I had actually never heard of an Islak Burger before coming across the recipe in this book. This street food may not be the prettiest burger (or the easiest to photograph), but it definitely makes up for all of that in taste. Pomme states that you can find these delicious burgers “day and night in Taksim Square, waiting in their Turkish bath for a passing reveller to sate their ravishing hunger.”
Freshly ground beef is formed into patties, briefly seared on each side, then simmered in a garlicky tomato sauce (if your tomato paste is just too dry, you may need to add a splash of water). Even the buttered hamburger buns are coated in the sauce to soak up every last bit of flavor before forming into the messy, “wet” Islak Burger.
If you want to add a bit of heat to the sauce, mix in a dash or two of mild or hot biber salçası (Turkish chilli paste).
I also made Menemen (Scrambled Eggs with Vegetables), Gavurdağı Salatası (Chopped Salad with Walnuts), Haydari (Garlic Yoghurt), and Mozaik Pasta (No-Bake Chocolate Cake).
Menemen (Scrambled Eggs with Vegetables) is a breakfast staple. Eggs are cooked just until set with onion, green pepper, and tomatoes. For a little extra flavor, add some dried mint or pul biber.
A perfect salad for summer, Gavurdağı Salatası (Chopped Salad with Walnuts) comes together in less than 15 minutes. Diced cucumbers, peppers, spring onions, tomatoes, parsley, and walnuts are tossed together and coated lightly with lemon juice and olive oil.
The Haydari (Garlic Yoghurt) was incredible paired with toasted bread. It only takes 5 minutes to make too! Galric is crushed and mixed with Turkish or Greek-style yogurt and topped with dried mint and a drizzle of olive oil.
This Mozaik Pasta (No-Bake Chocolate Cake) has a base of beaten eggs with sugar, cocoa powder, and optionally chocolate chips. Plain butter cookies are folded into the mixture along with melted butter and milk, then transferred to a loaf pan. The cake is chilled overnight until set and perfect for pairing with coffee.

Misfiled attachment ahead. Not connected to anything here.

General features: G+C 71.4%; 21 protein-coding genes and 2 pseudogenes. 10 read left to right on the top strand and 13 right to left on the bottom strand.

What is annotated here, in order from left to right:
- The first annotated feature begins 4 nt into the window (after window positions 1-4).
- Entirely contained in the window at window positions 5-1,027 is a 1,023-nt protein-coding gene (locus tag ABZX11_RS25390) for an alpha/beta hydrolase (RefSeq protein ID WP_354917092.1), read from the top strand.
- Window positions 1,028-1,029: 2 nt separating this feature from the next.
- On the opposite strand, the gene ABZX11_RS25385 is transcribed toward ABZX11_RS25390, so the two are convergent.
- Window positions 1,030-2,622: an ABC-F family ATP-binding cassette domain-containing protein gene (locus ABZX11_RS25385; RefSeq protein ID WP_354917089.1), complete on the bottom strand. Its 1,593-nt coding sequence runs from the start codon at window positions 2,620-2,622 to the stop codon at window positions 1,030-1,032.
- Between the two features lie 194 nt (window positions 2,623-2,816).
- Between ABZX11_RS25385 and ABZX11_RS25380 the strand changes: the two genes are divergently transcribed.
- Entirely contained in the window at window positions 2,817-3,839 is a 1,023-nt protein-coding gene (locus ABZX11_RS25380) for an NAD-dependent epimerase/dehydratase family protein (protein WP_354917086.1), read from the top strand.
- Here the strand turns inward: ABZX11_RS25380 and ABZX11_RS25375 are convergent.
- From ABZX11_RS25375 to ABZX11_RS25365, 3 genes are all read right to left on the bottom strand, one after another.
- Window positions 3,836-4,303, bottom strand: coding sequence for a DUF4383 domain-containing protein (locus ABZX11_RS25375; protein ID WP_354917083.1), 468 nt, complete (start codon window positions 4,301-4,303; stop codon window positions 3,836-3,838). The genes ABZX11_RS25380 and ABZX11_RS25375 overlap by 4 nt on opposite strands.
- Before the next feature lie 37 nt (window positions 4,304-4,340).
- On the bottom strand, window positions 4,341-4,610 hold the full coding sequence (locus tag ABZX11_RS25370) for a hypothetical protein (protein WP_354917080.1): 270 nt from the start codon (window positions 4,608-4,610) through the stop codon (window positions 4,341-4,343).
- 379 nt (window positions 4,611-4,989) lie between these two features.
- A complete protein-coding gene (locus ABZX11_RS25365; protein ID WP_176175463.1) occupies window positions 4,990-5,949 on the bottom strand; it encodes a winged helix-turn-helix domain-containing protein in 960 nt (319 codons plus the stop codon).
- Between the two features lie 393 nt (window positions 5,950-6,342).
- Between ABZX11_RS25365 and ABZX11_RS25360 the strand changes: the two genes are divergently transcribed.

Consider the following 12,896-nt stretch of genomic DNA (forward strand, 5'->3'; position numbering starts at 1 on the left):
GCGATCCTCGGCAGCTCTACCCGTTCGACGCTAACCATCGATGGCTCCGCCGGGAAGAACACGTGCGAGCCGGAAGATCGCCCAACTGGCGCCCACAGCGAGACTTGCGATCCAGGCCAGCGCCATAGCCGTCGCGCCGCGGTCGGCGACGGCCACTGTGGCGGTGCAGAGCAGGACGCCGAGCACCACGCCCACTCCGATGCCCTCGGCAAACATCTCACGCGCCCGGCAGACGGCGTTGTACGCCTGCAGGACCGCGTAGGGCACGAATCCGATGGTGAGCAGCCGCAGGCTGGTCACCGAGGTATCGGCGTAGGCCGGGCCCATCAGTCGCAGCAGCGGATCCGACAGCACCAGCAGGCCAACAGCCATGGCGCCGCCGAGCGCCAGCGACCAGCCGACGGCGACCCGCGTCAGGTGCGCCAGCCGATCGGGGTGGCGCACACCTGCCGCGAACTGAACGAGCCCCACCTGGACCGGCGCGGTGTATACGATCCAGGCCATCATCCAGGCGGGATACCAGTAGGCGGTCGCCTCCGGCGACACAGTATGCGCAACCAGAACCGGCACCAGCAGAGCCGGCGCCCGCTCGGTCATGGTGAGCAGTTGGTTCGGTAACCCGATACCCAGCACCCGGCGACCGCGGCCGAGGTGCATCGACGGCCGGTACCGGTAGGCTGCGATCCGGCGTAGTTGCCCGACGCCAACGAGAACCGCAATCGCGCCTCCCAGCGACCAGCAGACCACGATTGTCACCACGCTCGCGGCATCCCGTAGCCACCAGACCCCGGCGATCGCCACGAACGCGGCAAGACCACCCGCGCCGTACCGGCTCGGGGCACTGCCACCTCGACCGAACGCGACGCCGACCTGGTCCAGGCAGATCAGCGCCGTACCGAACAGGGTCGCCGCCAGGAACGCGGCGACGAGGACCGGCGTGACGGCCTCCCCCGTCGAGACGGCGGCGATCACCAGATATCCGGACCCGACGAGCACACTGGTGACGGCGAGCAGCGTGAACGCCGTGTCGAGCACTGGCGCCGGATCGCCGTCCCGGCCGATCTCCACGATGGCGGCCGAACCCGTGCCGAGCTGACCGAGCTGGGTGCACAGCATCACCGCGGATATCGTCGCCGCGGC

Islak Burger Recipe
Excerpt from Istanbul Cult Recipes
A recipe for the Islak Burger from the cookbook, Istanbul Cult Recipes.
- 3 garlic cloves
- 150 milliliters (5 fl oz) tomato passata tomato paste
- 2 tablespoons olive oil divided
- 400 grams (14 ounces) minced (ground) beef ask your butcher to do this so that it is as fresh as possible
- 4 round hamburger buns split in half through the middle and lightly buttered
Crush the garlic with a little salt using a mortar and pestle. Mix together the tomato passata, 1 tablespoon of the olive oil, and the garlic in a large bowl. Season with freshly ground blakc pepper. Set aside.
Divide the meat into four equal portions and shape into four patties. In a large frying pan over medium-high heat, sear the patties quickly on both sides (about 1 minute) in the remaining oil. Pour over the tomato sauce, reduce the heat to very, very low and cook for 5 minutes; the meat needs to become impregnated with the sauce. Push the patties to one side of the frying pan and arrange the bun halves face down on the tomato sauce. Cover and cook for 10 minutes (still over low heat). The buns should be 'wet'- that is the whole idea. To finish, sandwich each patty between two pieces of bun.